Download PDF: Burns et al. (2012)
This study investigated the usefulness of specific narrative elements determined to be “dialect neutral” in discriminating between typically developing and language impaired speakers, regardless of dialect status (General American English vs. African American English).
Background: Traditional narrative analysis, as part of a speech and language evaluation, tended to focus on macrostructures such as story grammar and plot structure. However, research has demonstrated that this can vary across cultures, languages and dialects. As a result, this traditional approach was not valid for children from culturally and linguistically diverse (CLD) populations and resulted in these children being misidentified as having a language impairment. This study proposed to fill in this gap by identifying narrative analysis procedures appropriate for CLD children.
Hypothesis: Previous research had suggested narrative microstructures as valid for analysis in CLD children. The authors identified four narrative microstructures that might differentiate language impaired (LI) from typically developing (TD) children without misidentifying dialect speakers. These included: 1) reference contrasting 2) temporal expression 3) mental state description and 4) understanding a behavior based on a false belief.
Methodology and Participants: The study included 529 participants, ages 4 to 9, with roughly equal numbers of General American English (GAE) and African American English (AAE) speaking children, both language impaired (LI) and typically developing (TD). The task, taken from the Dialect Sensitive Language Test (DSLT) asked children to generate two stories based on short picture sequences, which were then followed up by probing questions from the evaluator. These generated narratives were then analyzed to form a composite score from the four narrative microstructures.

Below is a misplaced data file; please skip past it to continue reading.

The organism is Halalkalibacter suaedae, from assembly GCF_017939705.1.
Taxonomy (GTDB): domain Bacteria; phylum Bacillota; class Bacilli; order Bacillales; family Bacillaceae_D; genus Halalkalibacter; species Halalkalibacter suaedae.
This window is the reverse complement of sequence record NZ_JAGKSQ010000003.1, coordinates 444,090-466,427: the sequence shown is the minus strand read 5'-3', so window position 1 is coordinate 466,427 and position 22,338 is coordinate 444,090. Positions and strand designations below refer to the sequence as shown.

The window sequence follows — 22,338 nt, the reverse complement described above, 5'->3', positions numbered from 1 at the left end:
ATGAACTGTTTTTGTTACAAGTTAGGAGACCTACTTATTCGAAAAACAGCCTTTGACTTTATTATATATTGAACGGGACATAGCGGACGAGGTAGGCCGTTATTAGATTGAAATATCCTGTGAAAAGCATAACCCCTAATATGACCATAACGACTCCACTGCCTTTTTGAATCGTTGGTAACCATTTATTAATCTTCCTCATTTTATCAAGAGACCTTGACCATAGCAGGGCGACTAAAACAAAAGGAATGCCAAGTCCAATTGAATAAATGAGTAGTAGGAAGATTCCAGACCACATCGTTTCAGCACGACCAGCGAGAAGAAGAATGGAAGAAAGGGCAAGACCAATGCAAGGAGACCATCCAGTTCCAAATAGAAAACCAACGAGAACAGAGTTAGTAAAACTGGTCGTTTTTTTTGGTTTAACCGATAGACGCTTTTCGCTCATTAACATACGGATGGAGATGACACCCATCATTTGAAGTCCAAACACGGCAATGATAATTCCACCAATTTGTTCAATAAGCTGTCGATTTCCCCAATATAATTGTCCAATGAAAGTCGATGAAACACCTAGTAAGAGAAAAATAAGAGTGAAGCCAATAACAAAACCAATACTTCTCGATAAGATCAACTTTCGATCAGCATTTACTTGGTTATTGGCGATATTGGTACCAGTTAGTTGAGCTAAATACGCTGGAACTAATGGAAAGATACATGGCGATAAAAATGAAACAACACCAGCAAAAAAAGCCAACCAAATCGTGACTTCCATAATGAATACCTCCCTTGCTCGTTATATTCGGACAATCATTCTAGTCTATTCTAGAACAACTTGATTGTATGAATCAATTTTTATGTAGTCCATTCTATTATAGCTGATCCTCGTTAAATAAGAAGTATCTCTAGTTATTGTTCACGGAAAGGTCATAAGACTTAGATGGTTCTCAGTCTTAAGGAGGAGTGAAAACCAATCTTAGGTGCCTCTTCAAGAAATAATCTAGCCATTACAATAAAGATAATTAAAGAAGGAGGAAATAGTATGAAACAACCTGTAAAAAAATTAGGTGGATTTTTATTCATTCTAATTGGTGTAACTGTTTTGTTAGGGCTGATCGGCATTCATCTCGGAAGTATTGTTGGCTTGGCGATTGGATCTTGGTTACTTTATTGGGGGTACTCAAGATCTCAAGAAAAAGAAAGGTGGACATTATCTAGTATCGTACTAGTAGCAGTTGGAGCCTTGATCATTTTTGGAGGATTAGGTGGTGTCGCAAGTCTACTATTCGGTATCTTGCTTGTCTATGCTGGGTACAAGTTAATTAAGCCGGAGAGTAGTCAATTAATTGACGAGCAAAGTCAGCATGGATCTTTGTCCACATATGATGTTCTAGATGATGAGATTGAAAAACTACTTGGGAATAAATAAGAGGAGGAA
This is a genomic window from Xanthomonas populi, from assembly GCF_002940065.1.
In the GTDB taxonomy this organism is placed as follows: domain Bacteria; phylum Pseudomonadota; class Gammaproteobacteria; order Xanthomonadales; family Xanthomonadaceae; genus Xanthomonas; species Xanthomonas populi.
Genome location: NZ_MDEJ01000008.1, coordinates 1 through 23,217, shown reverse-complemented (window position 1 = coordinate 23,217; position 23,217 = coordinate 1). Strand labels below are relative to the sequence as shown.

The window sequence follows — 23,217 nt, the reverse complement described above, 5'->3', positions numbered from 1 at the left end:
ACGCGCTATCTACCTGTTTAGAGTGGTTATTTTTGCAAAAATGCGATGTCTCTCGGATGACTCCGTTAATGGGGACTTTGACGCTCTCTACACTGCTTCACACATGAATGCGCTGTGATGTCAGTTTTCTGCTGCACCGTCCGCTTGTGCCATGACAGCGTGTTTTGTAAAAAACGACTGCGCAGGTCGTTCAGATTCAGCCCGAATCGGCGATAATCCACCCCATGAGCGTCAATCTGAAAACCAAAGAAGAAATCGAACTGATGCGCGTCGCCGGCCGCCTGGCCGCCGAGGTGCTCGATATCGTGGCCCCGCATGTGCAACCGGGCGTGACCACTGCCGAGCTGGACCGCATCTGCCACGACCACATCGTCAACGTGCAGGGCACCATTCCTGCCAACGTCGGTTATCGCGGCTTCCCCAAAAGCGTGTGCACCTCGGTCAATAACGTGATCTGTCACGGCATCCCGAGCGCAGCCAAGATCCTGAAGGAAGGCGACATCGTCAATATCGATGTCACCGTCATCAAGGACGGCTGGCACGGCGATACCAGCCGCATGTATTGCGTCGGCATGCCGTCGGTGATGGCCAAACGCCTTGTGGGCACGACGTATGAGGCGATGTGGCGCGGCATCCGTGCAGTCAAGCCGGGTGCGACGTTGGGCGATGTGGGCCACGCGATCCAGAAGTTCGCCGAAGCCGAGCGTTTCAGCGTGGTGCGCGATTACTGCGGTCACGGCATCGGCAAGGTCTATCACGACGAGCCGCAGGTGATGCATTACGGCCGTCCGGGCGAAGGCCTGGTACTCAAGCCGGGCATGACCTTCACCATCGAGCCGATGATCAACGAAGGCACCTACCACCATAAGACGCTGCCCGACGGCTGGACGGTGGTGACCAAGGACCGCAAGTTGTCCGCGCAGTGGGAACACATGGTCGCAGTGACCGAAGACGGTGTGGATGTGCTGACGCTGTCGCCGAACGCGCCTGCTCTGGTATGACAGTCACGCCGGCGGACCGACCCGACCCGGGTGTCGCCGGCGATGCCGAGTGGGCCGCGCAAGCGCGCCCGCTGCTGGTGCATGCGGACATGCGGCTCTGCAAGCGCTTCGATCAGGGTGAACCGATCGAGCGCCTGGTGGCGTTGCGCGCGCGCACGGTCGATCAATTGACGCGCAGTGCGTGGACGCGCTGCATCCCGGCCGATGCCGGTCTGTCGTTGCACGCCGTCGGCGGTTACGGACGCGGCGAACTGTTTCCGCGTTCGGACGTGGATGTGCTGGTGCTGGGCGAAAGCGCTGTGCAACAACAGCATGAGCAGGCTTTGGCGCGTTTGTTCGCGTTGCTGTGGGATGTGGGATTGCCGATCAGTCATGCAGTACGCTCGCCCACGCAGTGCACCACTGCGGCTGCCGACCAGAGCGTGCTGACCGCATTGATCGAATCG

Conclusion: Most importantly, the researchers found that this composite score was able to differentiate LI children from TD children, regardless of their dialect status, indicating the test was valid and culturally appropriate for CLD children. Authors also noticed a developmental progression in narrative skills elicited, providing evidence for the task’s usefulness across the age range tested.
Relevance to the field: The current study contributes to the increasing number of evidenced based practices for evaluating the speech and language skills of CLD children. Since standardized tests are biased toward children with dialectical differences, it is important that the field of speech and language pathology continue to pursue research that improves our practice and expands this knowledge base. As noted by the authors, the assessment based on this task was able to be completed in a relatively short period of time allowing for its application in a variety of settings.
Burns, F. A., de Villiers, P. A., Pearson, B. Z., & Champion, T. B. (2012). Dialect-neutral indices of narrative cohesion and evaluation. Language, Speech, and Hearing Services in Schools, 43, 132-152.